Backbone.JS Tutorial part 1


This will be a series of posts focusing on Backbone.js. It is an event-driven client-side framework that enables today’s web-app developers to deliever responsive dynamic Single Page Applications (SPA).

The examples given will be on the context of a crowd-sourcing site where your visitors can search and populate your database with books. And yes, it will make you millionaire, even if you don’t have a monetization strategy.

Take into account that you have many ways to code the architecture and the logic by which you glue all the components. Always take what you read on the intertubes with a grain of salt ;-)


Backbone.js is a sum of several components: Models, Collections, Views and Router. On this blog post I’m going to focus on Models.


Models represent the main entities on your web-app. In our case this will be Books. So, a Book could be something like:

var Book = Backbone.Model.extend({
  urlRoot: '/books',
  defaults: {

Fuck yeah! You’ve got a Book Model! Backbone.js gives you off the shelf - pun not intended - some cool stuff you can do.

If you create a new Book:

var my_book = new Book({
  id: 1,
  type: 'paperback',
    title: 'Siddharta',
    author: 'Herman Hesse'

You’ll have a new Book with the attributes you specified. You can mess around with the attributes:

> my_book.get('author');
< 'Herman Hesse'
> my_book.set('author','Douglas Adams');
> my_book.get('author');
< 'Douglas Adams'

It is also possibe to set many attributes:

my_book.set({title: 'Fahrenheit 451', author: 'Ray Bradbury'});

It is always possible to get the JSON of this model through toJSON():

> my_book.toJSON();
< { title: 'Fahrenheit 451', author: 'Douglas Adams', type: 'paperback'}

So far so good. Now onto the cool stuff. Let’s assume you have an REST API for your books, witch the endpoint is /books (yup, you guessed it, this is where the attribute urlRoot comes in handy!).

Backbone.js gives you three extremely useful methods to interact with your API: save, fetch and destroy.


Following our example, executing:


Will trigger an HTTP POST request to the server’s endpoint /books. This POST will send the JSON representing the attributes in it’s body.

If your API endpoint returns the created model, that should have an id, the model will automatically update itself with the id:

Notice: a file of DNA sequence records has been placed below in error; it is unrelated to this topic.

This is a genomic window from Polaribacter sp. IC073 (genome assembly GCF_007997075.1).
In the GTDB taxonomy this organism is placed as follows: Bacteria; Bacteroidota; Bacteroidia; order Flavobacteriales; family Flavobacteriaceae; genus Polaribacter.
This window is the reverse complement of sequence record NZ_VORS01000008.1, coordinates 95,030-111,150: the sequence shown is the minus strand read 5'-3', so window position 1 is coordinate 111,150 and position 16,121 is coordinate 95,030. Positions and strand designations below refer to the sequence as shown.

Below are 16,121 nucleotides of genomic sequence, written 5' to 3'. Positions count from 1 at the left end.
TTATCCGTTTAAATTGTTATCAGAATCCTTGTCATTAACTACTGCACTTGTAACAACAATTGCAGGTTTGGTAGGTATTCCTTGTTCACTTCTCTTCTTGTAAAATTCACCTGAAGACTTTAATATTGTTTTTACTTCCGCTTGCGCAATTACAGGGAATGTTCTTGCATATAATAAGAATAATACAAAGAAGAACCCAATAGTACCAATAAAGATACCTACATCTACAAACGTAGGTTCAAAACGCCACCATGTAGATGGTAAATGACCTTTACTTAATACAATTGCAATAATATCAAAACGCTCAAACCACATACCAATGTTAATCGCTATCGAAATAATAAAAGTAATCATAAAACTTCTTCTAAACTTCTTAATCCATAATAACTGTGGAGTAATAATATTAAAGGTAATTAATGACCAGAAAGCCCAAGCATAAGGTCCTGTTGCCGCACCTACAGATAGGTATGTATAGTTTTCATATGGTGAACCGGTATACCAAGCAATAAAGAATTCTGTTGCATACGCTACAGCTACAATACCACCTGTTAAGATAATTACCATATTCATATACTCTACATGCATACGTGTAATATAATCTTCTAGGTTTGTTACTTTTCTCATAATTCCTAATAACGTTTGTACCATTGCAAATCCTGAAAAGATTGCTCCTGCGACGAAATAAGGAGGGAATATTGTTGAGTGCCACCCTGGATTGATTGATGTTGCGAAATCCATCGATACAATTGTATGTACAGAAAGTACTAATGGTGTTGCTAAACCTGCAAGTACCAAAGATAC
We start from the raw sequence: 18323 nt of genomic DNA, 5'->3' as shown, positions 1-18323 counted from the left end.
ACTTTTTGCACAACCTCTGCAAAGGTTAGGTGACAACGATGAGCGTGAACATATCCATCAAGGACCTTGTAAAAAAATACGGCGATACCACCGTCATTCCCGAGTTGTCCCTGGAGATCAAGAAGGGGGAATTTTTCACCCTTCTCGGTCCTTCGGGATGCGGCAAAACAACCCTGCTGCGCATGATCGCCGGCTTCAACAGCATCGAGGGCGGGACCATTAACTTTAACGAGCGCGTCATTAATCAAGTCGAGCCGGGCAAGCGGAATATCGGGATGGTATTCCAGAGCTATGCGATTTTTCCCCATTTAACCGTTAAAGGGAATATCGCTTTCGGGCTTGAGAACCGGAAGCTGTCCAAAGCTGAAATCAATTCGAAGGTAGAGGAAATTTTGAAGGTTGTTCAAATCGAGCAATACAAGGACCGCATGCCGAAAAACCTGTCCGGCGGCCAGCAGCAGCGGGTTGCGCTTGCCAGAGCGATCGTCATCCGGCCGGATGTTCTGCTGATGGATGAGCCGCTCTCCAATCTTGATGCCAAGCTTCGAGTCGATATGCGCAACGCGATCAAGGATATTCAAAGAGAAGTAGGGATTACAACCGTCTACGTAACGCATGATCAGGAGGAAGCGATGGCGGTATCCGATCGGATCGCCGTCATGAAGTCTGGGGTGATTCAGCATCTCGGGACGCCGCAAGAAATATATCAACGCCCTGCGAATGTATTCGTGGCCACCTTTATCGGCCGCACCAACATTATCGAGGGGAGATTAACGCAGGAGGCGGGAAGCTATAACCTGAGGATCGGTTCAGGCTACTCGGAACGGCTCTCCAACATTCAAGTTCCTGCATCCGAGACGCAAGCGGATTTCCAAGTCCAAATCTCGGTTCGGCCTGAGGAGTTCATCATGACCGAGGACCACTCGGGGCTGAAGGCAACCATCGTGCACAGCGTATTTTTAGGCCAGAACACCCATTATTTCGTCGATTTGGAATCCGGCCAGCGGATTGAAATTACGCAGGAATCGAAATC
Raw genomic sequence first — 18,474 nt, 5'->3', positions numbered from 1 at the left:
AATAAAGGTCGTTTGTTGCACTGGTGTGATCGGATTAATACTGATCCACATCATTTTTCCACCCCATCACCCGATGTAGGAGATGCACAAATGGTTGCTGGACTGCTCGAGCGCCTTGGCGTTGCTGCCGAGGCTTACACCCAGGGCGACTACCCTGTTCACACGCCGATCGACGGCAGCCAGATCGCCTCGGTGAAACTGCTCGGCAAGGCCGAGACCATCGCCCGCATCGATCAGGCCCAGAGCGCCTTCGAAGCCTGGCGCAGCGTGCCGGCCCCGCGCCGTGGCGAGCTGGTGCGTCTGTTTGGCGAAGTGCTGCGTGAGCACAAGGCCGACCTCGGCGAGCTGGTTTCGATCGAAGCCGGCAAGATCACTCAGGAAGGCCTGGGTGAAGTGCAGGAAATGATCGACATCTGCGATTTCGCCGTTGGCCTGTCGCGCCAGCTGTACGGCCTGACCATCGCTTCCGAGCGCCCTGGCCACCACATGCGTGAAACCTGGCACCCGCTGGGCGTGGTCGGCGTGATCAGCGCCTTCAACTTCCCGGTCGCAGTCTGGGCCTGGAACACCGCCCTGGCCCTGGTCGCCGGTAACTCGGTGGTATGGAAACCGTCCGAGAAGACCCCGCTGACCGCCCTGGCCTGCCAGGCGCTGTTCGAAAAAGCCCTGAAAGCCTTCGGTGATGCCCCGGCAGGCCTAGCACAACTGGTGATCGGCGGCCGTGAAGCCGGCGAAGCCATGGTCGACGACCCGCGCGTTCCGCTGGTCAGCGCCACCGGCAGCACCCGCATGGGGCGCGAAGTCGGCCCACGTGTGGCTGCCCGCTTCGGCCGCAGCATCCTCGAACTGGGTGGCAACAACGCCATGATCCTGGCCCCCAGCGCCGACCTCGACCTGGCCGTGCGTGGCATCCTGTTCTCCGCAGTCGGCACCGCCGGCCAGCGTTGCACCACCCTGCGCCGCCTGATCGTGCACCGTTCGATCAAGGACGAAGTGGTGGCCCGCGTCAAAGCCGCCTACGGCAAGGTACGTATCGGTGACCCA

> my_book.get('id');
< 1

Subsequent save() requests will trigger a HTTP PUT request to /books/1 to update the model:

> my_book.set('number_of_pages':251);
> my_book.get('id')
< 1

An alternative would be:


The later format allows you to patch attributes. This means Backbone will only send the specified attributes to the API endpoint instead of the whole model:

>{'number_of_pages':251},{patch: true});


Fetch triggers a HTTP GET request to the API endpoint for the Book model.

> my_book = undefined;
> my_book = new Book({id:1});
> my_book.fetch();
> my_book.get('title');
< 'Fahrenheit 451'

This can be used when in a variety of contexts: - Need to reflect server side changes on the model - Get the model when you only have the model id and need to populate the remaining attributes - Someone hits “Undo” on the webapp - On a polling mechanism. ##destroy() Destroy instructs your API to delete a model via a HTTP DELETE request. In our case, this request would be sent to /books/1.

> my_book.destroy();

success and error callbacks

On all 3 REST requests you can pass a Hash to handle success and error results from the API:

  { 'title' : 'new title' %},
      patch: true,
        success: function(model, response){
          console.log("Great success!");
        error: function(response){


One of the most awesome things about Backbone.js are events. You have asynchronous signalling of model and collections changes through your app for free.

I’ll dig deeper on this on the post for Backbone.View, but just keep in mind that every time you set, unset, clear, save, destroy and fetch a model, an event will be triggered. The following events can be triggered: "change", "request", "sync","destroy" and "invalid".

It is possible to not trigger this event by specifying you want to be silent:

> var Foo = Backbone.Model.extend({});
> var bar = new Foo();
> bar.set({'shizzle': 'dizzle'}); // triggers an event
> bar.set({'mizzle': 'srizzle'}, {silent: true}); //doesn't trigger an event

And that’s it for Backbone.Model! Next post will be about Backbone.Collection, which is a container for Backbone.Models.

Feel free to leave props or flames in the comment section ;-)